MR. SWAN: It’s not so much those episodes that concern them. The thing that I – if you’re talking about concerns in the White House and the political team around Trump, the thing they are most concerned about consistently is what I mentioned earlier, which is the polling among seniors. They are quite disturbed by the slippage in President Trump’s numbers among seniors and how – the extent to which Biden is outperforming Hillary Clinton, her performance among that age groups in November 2016. They’re not panicking because it’s May and we’re in the middle of a once-in-a-century pandemic and Great Depression unemployment numbers, so it’s not the best time in the world to take a snapshot of the electorate, but they are concerned about that because if these numbers hold, I mean, you’re in real trouble. You can forget about all the other little nuances, about digital campaigning and, you know, did he go too far with Rick Grenell, et cetera. There’s something much deeper than that going on, which is what they’re worried about.
MR. COSTA: Are they also worried, Ayesha, about losing the Senate majority? I mean, if they’re having a problem in the White House with senior voters, I’ve had my own reporting show concerns across the board in the GOP.
MS. RASCOE: I think right now with the president’s response to the pandemic and the way that right now it’s being panned in the polls, that has to be a concern, as you said, across the board. At this moment I think there is a sense for the White House that the way to get ahead of this is to get the economy going again, get everything running again, get things up and going, but it seems like when you look at the polls what people are concerned about is their health and being safe. And a lot of times when you look at the polls, the majority of people say they support social distancing, they want – you know, they’re not itching to get out and go to restaurants and do all of these things again because they want to make sure that they’re healthy and they’re safe. And the White House seems to be struggling with meeting that dynamic, and that could have real implications, you know, all around for the Senate.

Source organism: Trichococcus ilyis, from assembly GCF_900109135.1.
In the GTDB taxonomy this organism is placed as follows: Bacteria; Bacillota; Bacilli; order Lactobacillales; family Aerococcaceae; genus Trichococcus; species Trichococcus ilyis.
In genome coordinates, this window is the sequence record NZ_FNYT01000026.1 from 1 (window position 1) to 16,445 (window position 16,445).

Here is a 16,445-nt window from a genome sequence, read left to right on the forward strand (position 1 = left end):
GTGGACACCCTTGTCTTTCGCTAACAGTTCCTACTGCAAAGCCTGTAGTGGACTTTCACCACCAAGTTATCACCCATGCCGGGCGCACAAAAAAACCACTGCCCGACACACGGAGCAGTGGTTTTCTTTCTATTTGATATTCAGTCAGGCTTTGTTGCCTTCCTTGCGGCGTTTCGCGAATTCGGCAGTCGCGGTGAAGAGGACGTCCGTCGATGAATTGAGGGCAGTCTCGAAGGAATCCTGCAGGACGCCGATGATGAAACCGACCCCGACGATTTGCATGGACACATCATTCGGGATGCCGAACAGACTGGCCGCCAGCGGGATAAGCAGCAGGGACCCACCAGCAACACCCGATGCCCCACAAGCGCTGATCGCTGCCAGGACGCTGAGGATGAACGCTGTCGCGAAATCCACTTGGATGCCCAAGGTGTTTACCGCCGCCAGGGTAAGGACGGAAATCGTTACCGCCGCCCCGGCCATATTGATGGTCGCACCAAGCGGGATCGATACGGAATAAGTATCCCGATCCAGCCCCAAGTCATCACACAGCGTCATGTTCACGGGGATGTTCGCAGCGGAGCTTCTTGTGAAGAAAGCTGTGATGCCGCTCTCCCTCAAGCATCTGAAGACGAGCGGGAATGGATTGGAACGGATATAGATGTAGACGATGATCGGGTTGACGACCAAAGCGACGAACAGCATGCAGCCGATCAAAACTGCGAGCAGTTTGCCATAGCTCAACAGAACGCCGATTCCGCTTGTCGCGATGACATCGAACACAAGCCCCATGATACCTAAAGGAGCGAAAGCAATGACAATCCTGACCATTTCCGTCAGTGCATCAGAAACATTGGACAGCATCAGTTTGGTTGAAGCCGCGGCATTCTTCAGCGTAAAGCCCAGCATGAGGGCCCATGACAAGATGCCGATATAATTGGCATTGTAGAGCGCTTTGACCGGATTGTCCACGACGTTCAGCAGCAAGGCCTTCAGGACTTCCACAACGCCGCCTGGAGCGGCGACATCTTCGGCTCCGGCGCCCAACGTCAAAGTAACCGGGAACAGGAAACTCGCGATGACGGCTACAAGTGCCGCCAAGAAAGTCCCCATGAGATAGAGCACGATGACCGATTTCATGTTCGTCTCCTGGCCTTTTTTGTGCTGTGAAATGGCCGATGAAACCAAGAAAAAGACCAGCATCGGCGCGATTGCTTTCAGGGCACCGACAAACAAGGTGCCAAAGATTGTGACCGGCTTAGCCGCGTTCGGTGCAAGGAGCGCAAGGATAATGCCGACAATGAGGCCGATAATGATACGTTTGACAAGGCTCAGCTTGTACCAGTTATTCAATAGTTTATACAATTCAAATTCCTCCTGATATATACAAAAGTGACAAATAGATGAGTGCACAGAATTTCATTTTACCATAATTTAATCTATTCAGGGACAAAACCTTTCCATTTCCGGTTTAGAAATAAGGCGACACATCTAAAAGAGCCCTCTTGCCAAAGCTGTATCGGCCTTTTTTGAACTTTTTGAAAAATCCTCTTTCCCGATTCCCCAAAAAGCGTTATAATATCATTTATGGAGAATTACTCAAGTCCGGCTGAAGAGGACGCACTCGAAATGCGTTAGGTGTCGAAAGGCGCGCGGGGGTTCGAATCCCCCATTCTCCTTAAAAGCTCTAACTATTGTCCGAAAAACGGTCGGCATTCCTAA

MR. COSTA: Stephanie, follow up on that.
MS. RUHLE: And the White House thinks one of the reasons they can help those businesses open and get the economy going is potentially if they put together this liability shield so businesses won’t face any liability risk if customers or employees get sick, and we know small businesses and large are concerned about that. If you ran a small gym you might say, you know what, my margins are low; I could lose everything if I open and I risk getting sued. But on the other hand, if this administration is able to move forward and give that liability protection, then think of all those businesses – if you’re an employee, if you’re a customer, knowing that that business only has to think about their bottom line, not your safety, you might think again about going.
MR. COSTA: Final thoughts, Dan, in the closing minute about where this campaign stands?
MR. BALZ: Well, I mean, it stands where it has stood for some time, which is the – Biden is leading in the national vote but we learned in 2016, again, that the national vote doesn’t elect a president. The battleground states are pretty clear. There’s probably half a dozen true battleground states. It is very competitive in those places. Both sides say they want to expand the map, but I think in the end those handful of states will be the ones that determine it. There’s one other area, picking up on what Jonathan said, where the Trump campaign probably should have some concern, and that is voters who have an unfavorable opinion of both candidates. In 2016, Donald Trump won that constituency over Hillary Clinton. Right now the indications are that Joe Biden is winning that constituency over Donald Trump, so that’s another area of concern for them.
MR. COSTA: Dan, you got my attention with that. I have a story to tell in the Extra about that point, but that’s it. That’s all the time we have for tonight. Many thanks to Stephanie Ruhle, Dan Balz, Ayesha Rascoe, and Jonathan Swan. You took us as close to the news as we could get this week. And if you’d like a little more, check out our discussion on the Extra, which is on our website and social media. We’ll talk about the campaign and Biden’s search for a running mate. And ahead of Memorial Day Weekend, we want to express our deep gratitude for all the Americans who serve our country on the battlefield or in our hospitals.
I’m Robert Costa. Good night from Washington.